Product Manager Resume Guide by an ex- Facebook PM
The resume templates, examples and tips I wish I had when applying for product manager and APM roles
A great product manager resume can change your life. This was my experience — with no referral or real connections at large tech companies, my resume is the thing that got me my first PM job at Facebook (now Meta).
I still get asked a ton of questions about PM resumes, including:
What’s the best product manager resume template?
How do I make an Associate Product Manager (APM) resume?
What product manager skills should I highlight?
Today, I want to answer all of these questions with an in-depth guide on making a great PM resume.
This will be based on my own recruitment experience but also backed by my experience hiring at Facebook/Meta and reviewing 100s of product resumes.
😢 97% of product manager resumes don’t land interviews.
This is especially true for top-tier companies (Google, Meta) and great startups (Stripe, SpaceX). An open role will receive hundreds of applications and standing out is really challenging.
But investing in standing out is extremely high ROI.
The salary for an entry-level product manager at Google is $167,000 a year and a mid-career product role at Meta earns $345,000.
🔑 Key idea: A strong resume is the single most important thing you can do to be a part of the 3% of applicants who get interviews.
The next most important thing is getting a referral, which I talk about more here. But unless you have a friend at these top companies, a strong resume is a necessary asset to even get a referral.
Here’s what makes a great resume:
📝 Overall Principles of a Great Resume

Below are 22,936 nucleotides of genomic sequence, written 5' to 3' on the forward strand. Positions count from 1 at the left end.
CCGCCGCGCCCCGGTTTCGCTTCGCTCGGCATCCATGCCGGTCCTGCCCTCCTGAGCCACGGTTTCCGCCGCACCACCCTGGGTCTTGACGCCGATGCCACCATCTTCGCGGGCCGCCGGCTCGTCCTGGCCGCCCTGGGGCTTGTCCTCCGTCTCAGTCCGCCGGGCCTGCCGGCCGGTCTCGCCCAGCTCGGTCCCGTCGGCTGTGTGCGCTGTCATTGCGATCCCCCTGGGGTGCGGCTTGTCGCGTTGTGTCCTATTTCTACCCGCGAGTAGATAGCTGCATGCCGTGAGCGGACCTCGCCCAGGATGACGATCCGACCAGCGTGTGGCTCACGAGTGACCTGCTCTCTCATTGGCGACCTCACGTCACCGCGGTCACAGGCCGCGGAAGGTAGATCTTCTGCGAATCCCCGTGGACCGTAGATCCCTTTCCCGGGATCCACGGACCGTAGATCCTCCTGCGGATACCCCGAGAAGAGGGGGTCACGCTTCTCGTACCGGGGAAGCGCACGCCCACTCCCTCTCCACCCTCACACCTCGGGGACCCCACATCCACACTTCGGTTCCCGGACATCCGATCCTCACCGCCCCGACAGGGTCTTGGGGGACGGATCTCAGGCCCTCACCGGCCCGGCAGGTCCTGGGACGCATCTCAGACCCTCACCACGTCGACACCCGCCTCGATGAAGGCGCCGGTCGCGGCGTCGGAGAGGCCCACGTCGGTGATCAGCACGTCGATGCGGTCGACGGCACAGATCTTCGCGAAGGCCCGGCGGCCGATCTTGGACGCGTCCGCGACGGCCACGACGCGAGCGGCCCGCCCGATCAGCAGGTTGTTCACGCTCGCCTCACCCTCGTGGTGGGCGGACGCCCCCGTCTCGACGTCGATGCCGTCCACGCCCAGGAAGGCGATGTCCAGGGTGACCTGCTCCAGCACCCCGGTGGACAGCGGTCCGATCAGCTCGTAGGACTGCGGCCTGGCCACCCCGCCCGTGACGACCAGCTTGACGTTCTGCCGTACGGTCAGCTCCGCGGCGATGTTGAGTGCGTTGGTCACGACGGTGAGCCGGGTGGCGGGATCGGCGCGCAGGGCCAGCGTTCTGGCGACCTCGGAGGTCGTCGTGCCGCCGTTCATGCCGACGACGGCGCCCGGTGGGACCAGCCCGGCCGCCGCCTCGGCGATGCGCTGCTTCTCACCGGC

Specific to the job: Every bullet point should be concrete and speak to your candidacy for the role. Remove filler or vague words (common culprits: “various,” “managing,” “impact”). Every word should speak to your qualifications for the specific role you're applying to.
Bad bullet point: Managed various social media channels for a multinational firm by being proactive, hard-working and excellent at communication.
Better bullet point: Led team of 3 (2 marketers, 1 engineer) to execute a referral program for a SaaS project, leading to $50,000 in new revenue and 120 new customers.
Impact: Ideally, every bullet point should show the outcome you’ve created
Bad bullet point: Led user research on our products
Better bullet point: Synthesized qualitative user research from 23 usability tests into actionable tickets in Visual Studio; worked with engineers to improve the user experience and confirm the build meets the user specifications.
Simple: Please, please, please just choose a simple resume template (I link to an example in the final section). No fancy graphics, colours or multiple columns are necessary. The goal of your resume's style is to be easily readable. You will not get "bonus points” for cool logos or visuals.
🔑 Key idea: Each bullet point should be concise, show impact and be specific to the PM job. Don’t include filler words, vague statements or fancy visuals.
My suggestion would be to have five sections: Header, Experience, Education, Projects and Skills.
🎬 Summary [Optional]
Some people like to include a summary section. My advice is only to include this section if you have significant experience in a field very different from product management.